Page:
It’s always the men, in the Bible, who make the big headlines, so I was excited to read Rebekah: Women of Genesis by Orson Scott Card and get a new point of view for the well-known Bible story of Rebekah and Isaac, Jacob and Esau. After all, there’s that quote about a strong woman behind every strong man.
Rebekah lives with her father and brother in a tent community, which is sort of like a cross between a nomadic life and a city. Her father’s hearing loss, her love for the God of Abraham, and the effects of her personal beauty all play a role in her life and future.
Despite opportunities to marry well, she holds out for a marriage where she can worship God, raise her children to worship God, and avoid the idol worship that is so prevalent in the Middle East during that time (remember that thousands of years before the birth of Christ existed a world of polytheism). As we all know, she eventually marries Isaac, the son of Abraham, and she begets Jacob and Esau, twins who vie with each other throughout their lives. Through one grows the numerous hosts of Israel and Jesus Christ.
This book was beautiful not for its writing (sorry Orson Scott Card), but for its message. It looks at the mistakes that Isaac and Rebekah make as parents in the light of parents doing the best they can. Good parents doing something wrong in an attempt to do something right makes them good parents, not failures. Because from what I can see, parenting is tricky despite the century.
The Characters. I love it that Rebekah is portrayed as a strong woman of faith, someone who only desires to do God’s will. If you look back on the Bible story, you realize that this woman agreed to marry a man she never met. Although we aren’t allowed a glimpse into her thoughts there, Orson Scott Card offers a possible view of the person she was in order to do such a remarkable thing.
Similarly, Isaac is often overshadowed by his father on one side and favoring the wrong son on the other. Instead of judging him, the author offers a possible explanation, making Isaac a gentle, Godly man who’s conflicted by his own experience with his father and the uncertainty of the meaning of a vision from God.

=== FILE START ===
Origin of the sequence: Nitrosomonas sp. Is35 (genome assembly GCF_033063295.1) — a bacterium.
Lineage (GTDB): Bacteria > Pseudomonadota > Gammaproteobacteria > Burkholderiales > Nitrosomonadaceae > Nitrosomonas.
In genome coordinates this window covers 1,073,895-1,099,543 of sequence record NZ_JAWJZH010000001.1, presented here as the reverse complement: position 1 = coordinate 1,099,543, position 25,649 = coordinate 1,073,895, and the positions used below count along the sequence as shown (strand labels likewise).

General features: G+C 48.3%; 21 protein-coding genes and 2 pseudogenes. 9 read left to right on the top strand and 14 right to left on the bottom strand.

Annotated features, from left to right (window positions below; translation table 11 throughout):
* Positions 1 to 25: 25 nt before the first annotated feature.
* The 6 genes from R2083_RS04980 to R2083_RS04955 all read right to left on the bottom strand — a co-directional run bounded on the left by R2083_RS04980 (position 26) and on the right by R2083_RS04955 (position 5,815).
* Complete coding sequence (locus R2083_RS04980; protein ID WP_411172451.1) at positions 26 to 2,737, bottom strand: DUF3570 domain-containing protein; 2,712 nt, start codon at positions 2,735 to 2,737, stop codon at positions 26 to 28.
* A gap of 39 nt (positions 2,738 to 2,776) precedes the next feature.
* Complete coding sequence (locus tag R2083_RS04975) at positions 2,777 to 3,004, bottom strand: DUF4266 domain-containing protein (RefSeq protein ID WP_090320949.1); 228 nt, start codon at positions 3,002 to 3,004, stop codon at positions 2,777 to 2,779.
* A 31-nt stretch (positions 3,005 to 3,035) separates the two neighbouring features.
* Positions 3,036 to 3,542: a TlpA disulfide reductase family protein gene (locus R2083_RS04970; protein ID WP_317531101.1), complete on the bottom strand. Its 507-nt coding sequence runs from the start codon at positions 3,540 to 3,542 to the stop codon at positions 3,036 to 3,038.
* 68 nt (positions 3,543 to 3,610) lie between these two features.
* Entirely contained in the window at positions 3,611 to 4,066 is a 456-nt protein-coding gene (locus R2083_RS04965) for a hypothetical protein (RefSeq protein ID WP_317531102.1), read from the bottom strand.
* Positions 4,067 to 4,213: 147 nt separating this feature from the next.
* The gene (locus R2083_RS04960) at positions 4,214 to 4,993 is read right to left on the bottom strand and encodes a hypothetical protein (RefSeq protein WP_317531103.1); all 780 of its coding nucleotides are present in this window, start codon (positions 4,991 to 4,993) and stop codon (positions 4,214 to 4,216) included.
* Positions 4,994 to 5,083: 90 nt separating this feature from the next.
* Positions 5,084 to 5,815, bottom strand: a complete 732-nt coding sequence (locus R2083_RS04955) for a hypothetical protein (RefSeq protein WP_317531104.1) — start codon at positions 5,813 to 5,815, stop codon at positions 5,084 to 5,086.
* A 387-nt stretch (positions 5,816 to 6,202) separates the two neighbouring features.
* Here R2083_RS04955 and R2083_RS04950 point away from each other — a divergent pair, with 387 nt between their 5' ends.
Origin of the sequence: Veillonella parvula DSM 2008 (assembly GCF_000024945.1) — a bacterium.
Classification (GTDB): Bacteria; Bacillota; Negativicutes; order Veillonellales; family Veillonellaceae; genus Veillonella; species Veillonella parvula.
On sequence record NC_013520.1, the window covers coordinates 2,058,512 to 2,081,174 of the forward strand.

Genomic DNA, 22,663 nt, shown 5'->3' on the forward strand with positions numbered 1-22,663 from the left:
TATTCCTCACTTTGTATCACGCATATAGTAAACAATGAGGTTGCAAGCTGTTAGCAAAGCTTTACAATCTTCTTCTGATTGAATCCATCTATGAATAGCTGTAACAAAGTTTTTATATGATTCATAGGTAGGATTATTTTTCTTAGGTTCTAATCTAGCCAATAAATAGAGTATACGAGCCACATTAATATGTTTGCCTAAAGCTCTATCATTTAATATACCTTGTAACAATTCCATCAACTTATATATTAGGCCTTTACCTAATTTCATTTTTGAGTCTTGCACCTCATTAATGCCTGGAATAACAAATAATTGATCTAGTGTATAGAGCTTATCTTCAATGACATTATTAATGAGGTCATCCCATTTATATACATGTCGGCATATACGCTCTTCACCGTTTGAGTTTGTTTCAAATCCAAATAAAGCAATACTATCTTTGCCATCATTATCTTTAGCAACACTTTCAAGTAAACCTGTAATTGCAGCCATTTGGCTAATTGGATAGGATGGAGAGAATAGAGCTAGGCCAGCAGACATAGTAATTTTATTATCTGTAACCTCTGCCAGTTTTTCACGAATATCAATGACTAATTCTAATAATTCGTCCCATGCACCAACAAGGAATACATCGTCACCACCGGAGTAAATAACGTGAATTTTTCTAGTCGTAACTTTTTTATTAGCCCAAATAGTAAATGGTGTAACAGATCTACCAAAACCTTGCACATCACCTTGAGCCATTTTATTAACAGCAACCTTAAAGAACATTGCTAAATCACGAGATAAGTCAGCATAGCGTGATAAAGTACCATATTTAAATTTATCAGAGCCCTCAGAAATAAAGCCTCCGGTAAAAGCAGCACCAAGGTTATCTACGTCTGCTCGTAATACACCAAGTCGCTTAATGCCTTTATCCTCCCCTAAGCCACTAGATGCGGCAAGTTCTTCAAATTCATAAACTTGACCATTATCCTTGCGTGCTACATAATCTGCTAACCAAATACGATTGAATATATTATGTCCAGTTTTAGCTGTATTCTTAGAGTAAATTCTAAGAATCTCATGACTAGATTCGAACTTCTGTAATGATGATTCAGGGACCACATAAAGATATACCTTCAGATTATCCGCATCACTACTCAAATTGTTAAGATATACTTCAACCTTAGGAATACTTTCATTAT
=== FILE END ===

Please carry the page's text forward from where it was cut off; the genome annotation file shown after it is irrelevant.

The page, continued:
The only problem I have is the depiction of Abraham. I imagine this prophet of God as I see a prophet in the Church of Jesus Christ of Latter-day Saints: gentle, kindly, and insightful. The querulous old man of this book seems a bit unlikely.
The Storyline. Orson Scott Card based the story on history and scripture where he could, but a lot has gone unwritten, so he added a fictional back story, the parts that helped to develop the characters that we see in the scriptures. The storyline—Rebekah’s father’s blindness, her striking beauty, her concern over the raising of her sons—is so very interesting and likely and real. All mothers worry about their children no matter in which culture or age of the world they live.
The Writing. This was the only aspect of the book that I wasn’t overly impressed with. It wasn’t poorly written, it just wasn’t well-written (not the plot, the actual writing). Nothing struck me as particularly touching or poetic. I don’t know how I can love a storyline and characters and not the writing, but there you go. It’s average, not great.
This books illuminates Rebekah’s story, tantalizes the mind with the possibilities of how her character was formed and examines the woman behind the prophet of God. For this alone—the telling of the untold story even if it is fiction—this book is worth a read.